Checklist for selecting a mortgage loan lender

As you look for your first home, you will likely check out a dozen or more properties before settling on the ideal one to buy.

Almost as important as the house you choose is the mortgage company you select to finance your purchase. Yet according to a 2013 by the U.S. Consumer Financial Protection Bureau, about half of borrowers did not shop around before settling on a mortgage.

Given your busy schedule, it may be tempting to go with the first lender you find or default to your current financial institution. But consider how much you’re spending on a home: hundreds of thousands of dollars for the home itself plus tens of thousands for closing costs. Finding the best deal can save you a bundle.

Here are a few steps to take as you seek out mortgage financing.

Know your credit score

Before you begin the process of obtaining a mortgage, you should know your credit score. The higher your score, the better the terms you can obtain from a mortgage lender. Knowing this information will make it easier to compare the rates and terms of several lenders.

Investigate all your mortgage options

Even if you don’t have the best credit, are just starting your practice, and have a mountain of student debt, you may have several options for getting a mortgage. To better ensure you get the most optimal financing, look for lenders who can offer a variety of mortgage options, such as:

  • A physician mortgage loan. This type of loan is specifically designed for the unique challenges facing doctors and dentists who are starting out their careers later in life than other professionals, and doing so with a massive amount of student loan debt. Lenders who offer this type of mortgage will waive or reduce many of the requirements of traditional mortgages, such as downpayment.
  • FHA loan. Insured by the Federal Housing Administration, this type of mortgage enables borrowers with lower credit scores to quality and they only require a 3.5 percent downpayment.
  • VA loan. These types of mortgages are available to U.S. veterans, current military members and surviving spouses of veterans killed in the line of duty. Eligible buyers can obtain a VA mortgage with no money down.
  • Conventional 97 program. This program requires a 3 percent down payment and, unlike with most conventional mortgages, borrowers can use gifts to satisfy the down payment requirement. This program is only available to first-time homebuyers and those who have not owned a house the previous three years. It is also limited to 30-year fixed conventional mortgages.

Research and compare companies and rates

An Internet search of mortgage companies can help you compare lender rates, find which lenders have the most favorable loan provisions and even read reviews of other borrowers.

Don't be afraid to ask lots of questions

Beside the interest rate charged, there are other factors that will impact whether you can obtain financing and how much you will pay. Questions you should ask before choosing a lender include:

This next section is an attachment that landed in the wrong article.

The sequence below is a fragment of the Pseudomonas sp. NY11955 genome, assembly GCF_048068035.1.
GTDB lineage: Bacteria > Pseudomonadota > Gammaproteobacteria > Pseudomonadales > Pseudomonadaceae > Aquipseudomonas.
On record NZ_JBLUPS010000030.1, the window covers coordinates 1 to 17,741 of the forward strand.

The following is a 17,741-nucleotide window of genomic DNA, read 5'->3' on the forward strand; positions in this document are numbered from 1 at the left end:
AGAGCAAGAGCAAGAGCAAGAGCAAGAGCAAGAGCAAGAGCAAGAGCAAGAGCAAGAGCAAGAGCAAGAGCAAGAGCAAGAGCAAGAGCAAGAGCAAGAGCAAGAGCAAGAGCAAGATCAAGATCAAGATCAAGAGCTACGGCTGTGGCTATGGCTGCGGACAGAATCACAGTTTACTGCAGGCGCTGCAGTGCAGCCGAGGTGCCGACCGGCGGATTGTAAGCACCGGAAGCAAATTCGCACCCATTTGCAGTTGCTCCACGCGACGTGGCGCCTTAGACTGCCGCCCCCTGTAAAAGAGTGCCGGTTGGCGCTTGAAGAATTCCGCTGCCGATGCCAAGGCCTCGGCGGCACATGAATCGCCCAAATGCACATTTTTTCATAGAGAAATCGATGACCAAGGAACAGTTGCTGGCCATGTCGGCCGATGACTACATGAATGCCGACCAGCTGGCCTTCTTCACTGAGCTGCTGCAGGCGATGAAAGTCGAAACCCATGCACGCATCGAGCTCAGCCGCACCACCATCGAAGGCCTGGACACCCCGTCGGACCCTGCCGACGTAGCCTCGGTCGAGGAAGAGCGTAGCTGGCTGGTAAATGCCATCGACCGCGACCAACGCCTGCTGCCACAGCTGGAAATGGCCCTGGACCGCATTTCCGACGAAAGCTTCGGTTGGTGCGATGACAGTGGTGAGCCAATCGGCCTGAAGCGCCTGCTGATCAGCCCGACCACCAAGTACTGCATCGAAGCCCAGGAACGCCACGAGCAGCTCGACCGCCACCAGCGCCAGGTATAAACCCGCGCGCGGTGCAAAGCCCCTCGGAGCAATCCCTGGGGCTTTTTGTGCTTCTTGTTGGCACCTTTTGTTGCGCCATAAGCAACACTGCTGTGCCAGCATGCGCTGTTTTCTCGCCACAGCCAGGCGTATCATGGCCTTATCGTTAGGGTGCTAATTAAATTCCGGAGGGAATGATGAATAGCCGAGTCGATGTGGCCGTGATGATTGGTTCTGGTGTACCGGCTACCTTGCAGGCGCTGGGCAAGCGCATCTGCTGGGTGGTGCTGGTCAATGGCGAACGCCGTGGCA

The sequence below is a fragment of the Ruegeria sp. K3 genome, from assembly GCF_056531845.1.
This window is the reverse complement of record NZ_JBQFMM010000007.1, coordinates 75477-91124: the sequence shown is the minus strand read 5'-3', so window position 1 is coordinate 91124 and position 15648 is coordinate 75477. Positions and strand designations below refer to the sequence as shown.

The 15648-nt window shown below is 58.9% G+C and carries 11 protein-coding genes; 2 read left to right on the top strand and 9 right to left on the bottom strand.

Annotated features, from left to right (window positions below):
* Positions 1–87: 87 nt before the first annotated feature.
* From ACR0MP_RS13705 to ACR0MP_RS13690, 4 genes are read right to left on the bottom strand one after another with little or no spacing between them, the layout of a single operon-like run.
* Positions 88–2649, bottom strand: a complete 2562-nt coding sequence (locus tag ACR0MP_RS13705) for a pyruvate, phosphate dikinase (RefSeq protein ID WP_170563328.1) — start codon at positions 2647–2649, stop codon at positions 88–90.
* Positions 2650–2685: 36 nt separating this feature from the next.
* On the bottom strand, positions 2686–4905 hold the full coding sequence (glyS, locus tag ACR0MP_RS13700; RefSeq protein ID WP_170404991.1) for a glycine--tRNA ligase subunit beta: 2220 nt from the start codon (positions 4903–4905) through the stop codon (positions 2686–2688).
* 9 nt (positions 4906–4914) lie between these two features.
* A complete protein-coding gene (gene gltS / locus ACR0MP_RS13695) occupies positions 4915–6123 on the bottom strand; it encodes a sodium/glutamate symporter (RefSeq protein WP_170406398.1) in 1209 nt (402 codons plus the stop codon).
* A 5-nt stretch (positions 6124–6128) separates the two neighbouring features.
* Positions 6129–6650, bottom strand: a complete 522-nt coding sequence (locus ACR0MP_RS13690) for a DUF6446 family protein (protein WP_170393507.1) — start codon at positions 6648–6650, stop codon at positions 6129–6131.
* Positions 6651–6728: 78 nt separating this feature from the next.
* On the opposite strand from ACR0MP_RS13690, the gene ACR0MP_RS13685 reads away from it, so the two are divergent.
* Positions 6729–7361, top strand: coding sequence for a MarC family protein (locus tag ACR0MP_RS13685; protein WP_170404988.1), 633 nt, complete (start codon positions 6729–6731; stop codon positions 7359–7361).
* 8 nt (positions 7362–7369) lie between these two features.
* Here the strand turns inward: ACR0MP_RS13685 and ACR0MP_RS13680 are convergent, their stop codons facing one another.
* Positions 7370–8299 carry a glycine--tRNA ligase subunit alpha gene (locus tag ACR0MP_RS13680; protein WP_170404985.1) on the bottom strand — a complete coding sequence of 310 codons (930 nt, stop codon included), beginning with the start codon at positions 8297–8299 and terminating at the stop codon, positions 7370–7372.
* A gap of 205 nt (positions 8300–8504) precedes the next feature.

• What are the fees and closing costs? The expense of closing on a property can vary widely. You can compare by asking for a “good faith” estimate from two or three lenders, who should provide an itemized list of the estimated closing costs.
  • How much of a downpayment will you require?
    Are there certain types of properties you won’t finance? Many underwriters will avoid certain types of properties, such as rehab projects,
  • Is there a penalty if I pay the entire loan balance before the end of the term or minimum period? Some lenders require a minimum timeframe before you sell or refinance to recoup their costs; otherwise they may charge a pre-payment penalty at closing. Ask before signing if there is a pre-payment penalty and how much it would cost.

Seek referrals from other colleagues and doctors

If you’re like most doctors, your practice will rely heavily on referrals. When people are making an important decision such as choosing a doctor, they ask people they trust if they like their provider.

The same goes for mortgage lenders. A good place to start is by asking your medical colleagues who have recently purchased a home. Your real estate agent should also know who the top mortgage lenders are in your area. Family and friends whose advice you trust can also be a good source.

Decide whether to use a mortgage broker

Rather than you taking the time to find the best deal, you can work with a mortgage broker. A mortgage broker works with several lenders and tries to negotiate the best deal for their home-buying clients.

Selecting a mortgage broker should involve many of the steps mentioned above for choosing a lender. Ask for referrals from people you trust, your co-workers or real estate agent. Also ask prospective brokers questions, such as how they get paid, and how many lenders they work with.

See also, the Ultimate Guide to Doctor Loans.

Colin Nabity

Colin Nabity

Colin Nabity is the CEO and Founder of LeverageRx, an online lending and insurance marketplace exclusively for doctors.

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